Ding! Dong! The Book Of Mormon Arrives In LA
By Brian Walton on September 11, 2012
Starting tomorrow, Los Angeles audiences will finally be able to learn what New Yorkers (and Tony voters) already figured out, just how amazing Matt Stone and Trey Parker’s The Book of Mormon is. The irreverent look at the methods of the Church of Jesus Christ of Latter Day Saints has been a hit on Broadway and is kicking off a national touring company in L.A. at the Pantages Theater, running through November 25th. The show follows golden boy Elder Price and perennial screw-up Elder Cunningham as they head off on their mission to Uganda. Met with more adversity than the two know what to do with, the Mormon missionaries struggle when what is needed of them isn’t what they had planned.
We got to discuss the show with Matt and Trey at a recent press event following a preview performance. When asked if there were any plans to adapt the musical into a movie Trey responded, “When we first started working on it seven years ago, we kind of toyed with the idea of it being a Broadway show or being a movie and obviously since Matt and I knew how to make a movie, we were like, ‘Let’s just make a movie, since we can do that pretty quickly.’ But we stuck with it and after we saw our first few workshops with an audience, we thought, ‘No, this’ll be cool as a show.’ As we were doing scenes, of course I was always visualizing it as a movie, because that’s what I do. So I don’t think it’ll be a really difficult thing. But it would be a pretty different animal when we’re done with it. We don’t talk about it or think about it too much right now. But it’s very possible, it would just take a lot of effort. We wouldn’t want to just do this on film. We’d have to really rethink it.”
No strangers to making jokes about religion, and Mormonism in particular, Matt and Trey are affectionate in their religion-bashing. The show manages to level its jokes at the faith, not the believers, which makes the show rise above an opportunity to ridicule. From stereotypes like Mormons being obsessed with Disney cartoons to the obvious jokes about Mormon attitudes on homosexuality, the musical handles it in such a way that you feel like you’ve been handed evidence for why it’s silly, but not an indictment on someone who happens to believe it, all while finding ways to make the f-word funny again.
The Church of Jesus Christ of Latter Day Saints has even shown a sense of humor about the show and purchased ads in the Playbill. Stone thinks the warm reception may be due to not resorting to the easy jokes. The creators stayed away from mentions of polygamy, mostly because it didn’t reflect the Church they set out to lampoon. Stone said, “They’re just so sick of that lazy joke. It just doesn’t apply to mainstream Mormons anymore.”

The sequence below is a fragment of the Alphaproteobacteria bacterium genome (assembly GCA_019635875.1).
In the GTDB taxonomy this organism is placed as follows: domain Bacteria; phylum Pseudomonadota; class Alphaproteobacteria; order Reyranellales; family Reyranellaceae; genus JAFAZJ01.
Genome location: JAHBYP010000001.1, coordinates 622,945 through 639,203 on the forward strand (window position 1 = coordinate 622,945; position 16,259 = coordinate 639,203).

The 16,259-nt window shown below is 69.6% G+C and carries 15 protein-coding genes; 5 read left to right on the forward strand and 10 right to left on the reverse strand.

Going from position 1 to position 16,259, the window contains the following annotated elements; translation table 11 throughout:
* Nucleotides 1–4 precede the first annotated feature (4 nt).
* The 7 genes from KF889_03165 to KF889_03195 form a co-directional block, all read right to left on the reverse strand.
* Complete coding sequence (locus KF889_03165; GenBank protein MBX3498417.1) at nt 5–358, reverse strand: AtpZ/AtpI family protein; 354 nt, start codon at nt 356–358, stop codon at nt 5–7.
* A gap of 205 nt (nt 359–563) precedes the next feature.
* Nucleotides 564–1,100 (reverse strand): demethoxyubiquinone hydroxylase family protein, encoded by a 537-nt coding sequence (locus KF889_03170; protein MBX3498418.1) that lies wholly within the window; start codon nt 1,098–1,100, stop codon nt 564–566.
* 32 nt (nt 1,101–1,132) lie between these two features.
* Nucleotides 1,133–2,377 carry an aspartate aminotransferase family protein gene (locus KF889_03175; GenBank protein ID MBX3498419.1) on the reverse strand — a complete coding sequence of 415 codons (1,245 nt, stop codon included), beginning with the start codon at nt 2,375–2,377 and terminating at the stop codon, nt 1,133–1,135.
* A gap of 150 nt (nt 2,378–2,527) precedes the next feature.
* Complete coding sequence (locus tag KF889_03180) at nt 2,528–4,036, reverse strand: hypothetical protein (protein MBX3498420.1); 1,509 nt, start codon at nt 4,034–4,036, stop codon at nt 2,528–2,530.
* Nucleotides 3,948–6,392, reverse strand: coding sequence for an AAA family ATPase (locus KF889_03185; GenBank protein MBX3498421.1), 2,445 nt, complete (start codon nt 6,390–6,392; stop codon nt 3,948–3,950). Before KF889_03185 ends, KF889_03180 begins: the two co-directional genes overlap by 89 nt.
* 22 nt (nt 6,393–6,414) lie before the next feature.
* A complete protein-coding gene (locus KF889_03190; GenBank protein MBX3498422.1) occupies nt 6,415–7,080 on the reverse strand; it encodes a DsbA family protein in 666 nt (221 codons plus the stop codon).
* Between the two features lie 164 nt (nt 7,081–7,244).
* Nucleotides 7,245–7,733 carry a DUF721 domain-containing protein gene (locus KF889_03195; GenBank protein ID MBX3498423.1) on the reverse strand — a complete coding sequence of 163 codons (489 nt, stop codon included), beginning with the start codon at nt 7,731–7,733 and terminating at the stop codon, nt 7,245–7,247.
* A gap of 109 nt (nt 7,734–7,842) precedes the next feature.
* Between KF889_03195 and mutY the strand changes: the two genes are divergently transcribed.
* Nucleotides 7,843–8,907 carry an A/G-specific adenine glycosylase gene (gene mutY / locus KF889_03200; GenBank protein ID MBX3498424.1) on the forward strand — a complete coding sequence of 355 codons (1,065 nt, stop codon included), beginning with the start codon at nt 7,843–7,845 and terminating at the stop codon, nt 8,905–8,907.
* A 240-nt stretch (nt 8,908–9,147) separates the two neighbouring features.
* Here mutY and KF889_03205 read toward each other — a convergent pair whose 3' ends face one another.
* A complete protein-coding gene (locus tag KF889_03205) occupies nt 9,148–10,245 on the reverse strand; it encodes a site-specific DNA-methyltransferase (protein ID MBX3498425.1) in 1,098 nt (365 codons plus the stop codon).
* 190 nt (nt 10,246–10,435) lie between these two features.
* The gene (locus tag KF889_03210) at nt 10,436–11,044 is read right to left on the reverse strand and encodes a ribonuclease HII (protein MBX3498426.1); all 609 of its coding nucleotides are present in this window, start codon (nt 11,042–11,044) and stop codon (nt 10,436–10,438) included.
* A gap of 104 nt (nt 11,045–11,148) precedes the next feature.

“And we wanted Mormons to buy tickets and take out ads in Playbill,” Parker concurred, “We seriously, honestly talked about doing it ourselves about a year and a half ago: ‘If you want to know more about the Mormon church, visit your local temple.’ And then we were like, ‘Naw, let’s not do it.’ And then they did it and it’s great. There’s three ads. One says, ‘You’ve seen the play, now read the book,’ which I think is awesome. The only thing I don’t like is the one that says, ‘The book is better,’ and I disagree. Definitely Act Two of ours is much, much better.”
The Book of Mormon is a superb musical, with fun and light-hearted songs so catchy you’ll find yourself humming them weeks later, but more than being a stellar musical, the show is a remarkable analysis of culture and perspective, both from a religion standpoint and a First- versus Third-World culture comparison. We laugh the entire time at the jokes being leveled about warlords, AIDS, baby rape, and female castration in Uganda, but it’s mildly unsettling when you realize these are real things, really happening. When the missionaries complain about their bad experiences in contrast to the Ugandans, in the catchiest song of the show, you realize the show goes beyond just Mormons to point out everyone’s naiveté. When discussing the Ugandan setting and the villain General Butt F**king Naked, Matt opened up that it was all taken from reality, “Really, he was based on Joseph Kony, and we thought of just calling him Kony but now after the Kony 2012 thing, we’re so glad we didn’t do that, because that would change the context of it. But the warlords there do have very colorful names. We figured, ‘What’s better than ‘Butt Naked?’ ‘Butt F–king Naked!'”
In the musical, Stone and Parker note that the Book of Mormon is the third part in a trilogy. While they were actually referring to the Book of Mormon the book, they could have just as easily been referring to the musical itself. Cannibal the Musical and Orgazmo were both heavily influenced by the writers’ desire to shine a light on the Mormon religion. While talking about how the musical relates to the two films, Trey Parker revealed that Orgazmo was originally set to be a musical. “The original idea was, that was supposed to be a musical and it just seemed too crazy. Now I wish, looking back, we’d done it. It wouldn’t have hurt the box office.” I couldn’t help but point out the trend of turning movies into musicals to which he responded, “True. Orgazmo on stage!”
The Book of Mormon opens September 12th and runs until November 25th at the Pantages Theater in Hollywood. In an effort to make the show affordable for those who can’t normally attend a Broadway musical, Book of Mormon will also have a daily lottery for day-of-show tickets for $25 a piece to a stand-by line. Entries will be accepted at the theater box office two and a half hours prior to showtime.